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Chapter: Aquaculture Principles and Practices: Seaweeds

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Culture of Laminaria - Seaweeds

Laminaria japonica, known as ‘Kombu’, is animportant edible seaweed and a source of alginic acid in Japan.

Culture of Laminaria


Laminaria japonica, known as ‘Kombu’, is animportant edible seaweed and a source of alginic acid in Japan. China was a major importer of Japanese and Korean Laminaria until about the 1930s, when a local source of the alga was discovered, and in recent years its cultivation has expanded very rapidily.

 

The reproductive cycle of the species involves a long sporophyte generation and a very short gametophyte generation of about two weeks. The mature sporophytes form sori from which motile zoospores are released which very soon attach themselves and germinate into male and female gametophytes. The zygotes formed by the fusion of the eggs and sperm released by the gametophytes develop into the sporophytes.

The earlier system of sowing spore-bearing rocks into the sea has been partially replaced by the more intensive techniques of spore collection and on-growing. In late autumn, special collectors made of split bamboo in the form of short ladders are suspended from floating rafts. The zygotes which attach themselves to the collectors develop into young sporophytes by about January. Temperature and light intensity affect the formation and release of spores in nature and, by controlling these factors, it is possible to propagate the species indoors with consistent results (fig. 29.4). Temperatures between 10 and 15°C have been found to be favourable for the maturation of sporophytes and formation of zoospores. At temperaturesabove 20°C, the production of new sori and release of zoospores cease. Temperatures of 10–20°C have been found to be suitable for the germination of spores and the formation of gametophytes. Periodic darkness is necessary for release of eggs and sperm and successful fertilization, but illumination is required for the development of the gametophytes and the growth of the sporophytes. So periods of illumination of 500–4000m candelas, alternated with periods of darkness, have been recommended in indoor propagation facilities.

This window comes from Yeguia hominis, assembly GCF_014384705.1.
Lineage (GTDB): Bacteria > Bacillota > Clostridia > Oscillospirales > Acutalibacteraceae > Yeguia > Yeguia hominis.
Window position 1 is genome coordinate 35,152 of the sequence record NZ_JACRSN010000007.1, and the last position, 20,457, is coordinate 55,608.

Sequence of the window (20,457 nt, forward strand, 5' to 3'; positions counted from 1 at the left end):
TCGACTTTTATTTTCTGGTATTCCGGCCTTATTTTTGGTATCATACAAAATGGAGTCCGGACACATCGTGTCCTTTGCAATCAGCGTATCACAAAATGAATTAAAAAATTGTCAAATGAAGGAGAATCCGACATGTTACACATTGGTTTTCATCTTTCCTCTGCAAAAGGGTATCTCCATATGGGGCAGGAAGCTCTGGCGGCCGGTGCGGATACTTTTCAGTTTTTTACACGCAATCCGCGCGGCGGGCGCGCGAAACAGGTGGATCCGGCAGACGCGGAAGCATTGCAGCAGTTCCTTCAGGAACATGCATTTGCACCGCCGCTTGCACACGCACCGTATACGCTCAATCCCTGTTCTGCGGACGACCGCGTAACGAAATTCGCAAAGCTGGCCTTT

Major increases in Laminaria production in China are attributable to the use of the raft systems. Spores attached to ropes are suspended from rafts either vertically or in a cradle-like device made of bamboo, hung between two parallel rows of the bamboo rafts. The main advantage of this arrangement is that the plants grow upwards and therefore have better exposure to sunlight. Immersion of the sporophytes in a fertilizer solution, such as ammonium nitrate, before they are attached to the rafts promotes an early start to rapid growth. The use of spores produced in summer under controlled conditions and cultured in mid-autumn when temperatures fall below 20°C has greatly improved growth rates and reduced fouling. The yield of a basket raft is reported to be only about 1kg per kg fertilizer used, whereas the bamboo rafts yield over 3kg per kg fertilizer. However, the quality of the basket raft plants is said to be higher.

In more exposed areas of the sea, long lines are now commonly used for the cultivation of Laminaria in China. As mentioned earlier,polyculture with scallops and abalones is presently practised. Application of fertilizer is by spraying and this helps in the faster growth of Laminaria as well as scallops and abalones.

 

Predation and fouling as well as rot diseases have been oberved, but no practical methods of prevention are known at present. Bottom culture of Laminaria on stones and ropes is still practised in China, but the zoospores are first attached to the substrates before being deposited on the sea bed.

Laminaria japonica grows under favourableconditions to lengths of over 3m in four to five months (fig. 29.5). This size is suitable for harvesting, although the plants can grow up to 6m on rafts. While harvesting of raft-grown Laminaria


 is performed from boats, efficient harvesting in bottom cultures is possible only by diving. Periodic harvesting of the distal one-third of the sporophytes has been found to facilitate better growth and higher yields. The farmer is especially interested in the dry weight rather than the wet weight of the harvested plants, and the dry weight is reported to increase at water temperatures of 20–21.5°C, even when the wet weight shows a decline (fig. 29.6). The reported yield of Laminaria in bottom culture is about 2.4 tons/ha. A single bamboo raft can culture about 72000–134000 plants per ha.




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